I’d like to use my digital essay project as a way to explore a possible solution to a set of challenges I’ve continually bumped up against in teaching first year composition (FYC) for the first time this spring. These particular challenges have originated, at least to my mind, from a lack of “content” in my FYC course; while I’ve continually brought in ‘outside material’ other than the Arak Anthology and the Allyn & Bacon Guide to Writing, my students have not been tackling a related set of writings that ‘speak to’ one another in some way. I’m finding this particularly regrettable as they set off on their research projects. It’s not surprising, when I reflect on it, that many of them had difficulty coming up with an interesting question to pursue. They’re almost all freshmen, so few of them have a sense of ‘conversations’ they might like to enter in their disciplines, and they haven’t engaged in any sustained way with a set of related ideas and texts throughout the semester, so they aren’t coming into any new ‘conversations’ in an authentic way.
The possible solution I’m interested in exploring “the use of remix as concept, material and method” for FYC, to steal a phrase from Kathleen Blake Yancey (who was using it to describe the process of redesigning the comp/rhet graduate education program at FSU). There are clearly many different possibilities for the ‘material’ of a FYC class, but I am particularly intrigued by the conceptual and methodological possibilities of remix as an entry point for FYC students into intellectual thinking and composing. I’d like to further pursue a line of thought I picked up in my x5 blog post, about the potentially fruitful parallels between multimodal remix and academic writing. I’m interested in what might be gained by seeing intellectual writing as already a (mostly monomodal) form of remix, and seeing other kinds of remix as participating in a similar kind of intellectual discourse. If we can reimagine the discourse of the academy and the discourse of remix as practices of layering and arranging other texts to produce something new, then perhaps we can help FYC students start to break down the walls they often sense between the academic and public types of composing and reading they tend to do (as well as the walls between the different modes in which these compositions can be accomplished—‘text’ vs. ‘media’).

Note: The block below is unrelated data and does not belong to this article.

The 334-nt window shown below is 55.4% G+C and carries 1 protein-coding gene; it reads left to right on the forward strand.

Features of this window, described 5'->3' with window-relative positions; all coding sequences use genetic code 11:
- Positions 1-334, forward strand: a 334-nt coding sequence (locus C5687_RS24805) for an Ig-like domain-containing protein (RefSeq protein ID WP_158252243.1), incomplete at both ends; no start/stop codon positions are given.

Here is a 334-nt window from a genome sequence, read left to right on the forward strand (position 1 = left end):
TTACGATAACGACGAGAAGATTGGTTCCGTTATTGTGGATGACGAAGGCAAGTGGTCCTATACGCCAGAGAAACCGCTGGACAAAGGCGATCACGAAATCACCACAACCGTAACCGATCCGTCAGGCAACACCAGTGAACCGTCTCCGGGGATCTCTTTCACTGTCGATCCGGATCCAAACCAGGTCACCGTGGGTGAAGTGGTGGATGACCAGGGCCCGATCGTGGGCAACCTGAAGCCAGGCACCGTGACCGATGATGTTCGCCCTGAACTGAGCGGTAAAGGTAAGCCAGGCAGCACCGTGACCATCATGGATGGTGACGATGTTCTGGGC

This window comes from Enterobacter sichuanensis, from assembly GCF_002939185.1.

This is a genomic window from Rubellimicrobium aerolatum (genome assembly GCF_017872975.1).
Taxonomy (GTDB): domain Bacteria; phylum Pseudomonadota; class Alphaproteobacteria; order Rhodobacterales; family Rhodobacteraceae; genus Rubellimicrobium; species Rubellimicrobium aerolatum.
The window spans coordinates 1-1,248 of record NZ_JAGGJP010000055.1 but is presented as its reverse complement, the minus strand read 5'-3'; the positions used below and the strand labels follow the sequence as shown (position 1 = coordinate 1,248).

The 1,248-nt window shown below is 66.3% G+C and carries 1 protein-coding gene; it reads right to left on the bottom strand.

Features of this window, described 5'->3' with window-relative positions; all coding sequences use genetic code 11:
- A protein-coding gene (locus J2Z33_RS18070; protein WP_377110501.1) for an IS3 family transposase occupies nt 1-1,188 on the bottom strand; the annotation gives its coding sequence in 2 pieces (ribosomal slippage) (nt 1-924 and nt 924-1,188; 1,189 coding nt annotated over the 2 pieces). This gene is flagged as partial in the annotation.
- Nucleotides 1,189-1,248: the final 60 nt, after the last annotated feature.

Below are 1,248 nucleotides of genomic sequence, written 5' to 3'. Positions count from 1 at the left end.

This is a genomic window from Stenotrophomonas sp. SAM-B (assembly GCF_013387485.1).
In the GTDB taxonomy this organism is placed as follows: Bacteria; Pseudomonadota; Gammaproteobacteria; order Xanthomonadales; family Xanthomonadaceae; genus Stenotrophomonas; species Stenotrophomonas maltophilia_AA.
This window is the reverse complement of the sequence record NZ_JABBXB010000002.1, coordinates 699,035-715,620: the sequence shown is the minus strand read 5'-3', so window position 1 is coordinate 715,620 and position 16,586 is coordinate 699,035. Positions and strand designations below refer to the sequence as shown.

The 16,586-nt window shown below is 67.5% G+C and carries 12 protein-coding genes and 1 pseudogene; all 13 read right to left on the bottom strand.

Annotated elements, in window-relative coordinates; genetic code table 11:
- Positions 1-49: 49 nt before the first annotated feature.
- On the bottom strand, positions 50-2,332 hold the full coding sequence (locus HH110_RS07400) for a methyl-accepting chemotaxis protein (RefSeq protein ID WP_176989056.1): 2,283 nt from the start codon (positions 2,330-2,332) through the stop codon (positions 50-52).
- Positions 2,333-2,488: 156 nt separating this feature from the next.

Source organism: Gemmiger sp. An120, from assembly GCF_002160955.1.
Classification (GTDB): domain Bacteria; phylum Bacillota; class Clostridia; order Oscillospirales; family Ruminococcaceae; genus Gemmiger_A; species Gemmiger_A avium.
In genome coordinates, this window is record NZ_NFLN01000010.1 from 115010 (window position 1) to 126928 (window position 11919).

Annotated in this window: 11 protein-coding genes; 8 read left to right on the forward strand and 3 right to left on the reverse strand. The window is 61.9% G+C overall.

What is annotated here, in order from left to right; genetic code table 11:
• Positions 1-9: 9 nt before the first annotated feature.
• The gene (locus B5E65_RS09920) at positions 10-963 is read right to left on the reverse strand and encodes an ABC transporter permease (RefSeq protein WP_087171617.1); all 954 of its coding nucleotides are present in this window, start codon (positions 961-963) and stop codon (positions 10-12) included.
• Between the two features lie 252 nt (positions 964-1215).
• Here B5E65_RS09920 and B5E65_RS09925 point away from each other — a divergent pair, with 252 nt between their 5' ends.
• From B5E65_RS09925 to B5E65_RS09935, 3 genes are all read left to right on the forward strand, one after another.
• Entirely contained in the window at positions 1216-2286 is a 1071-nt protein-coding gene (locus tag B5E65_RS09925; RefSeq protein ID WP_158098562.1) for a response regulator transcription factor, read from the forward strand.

I’m conceiving of my project, then, as divided into two parts: theory and practice. In the theory section, I intend to engage composition theory and other scholarship about remix, to explore and potentially make the case for remix as a particularly apt “concept, material and method” for FYC. In the practice section, I intend to come up with a set of materials for teaching an FYC course centered on remix—at the minimum, readings and a set of major assignments, with commentary for other teachers who might potentially be interested in teaching an FYC course with remix as its theme. Though it’s unlikely I’ll get to it before the semester ends, I’ll also design a full syllabus and series of lesson plans over the summer, as I’d like to test drive this course in the fall.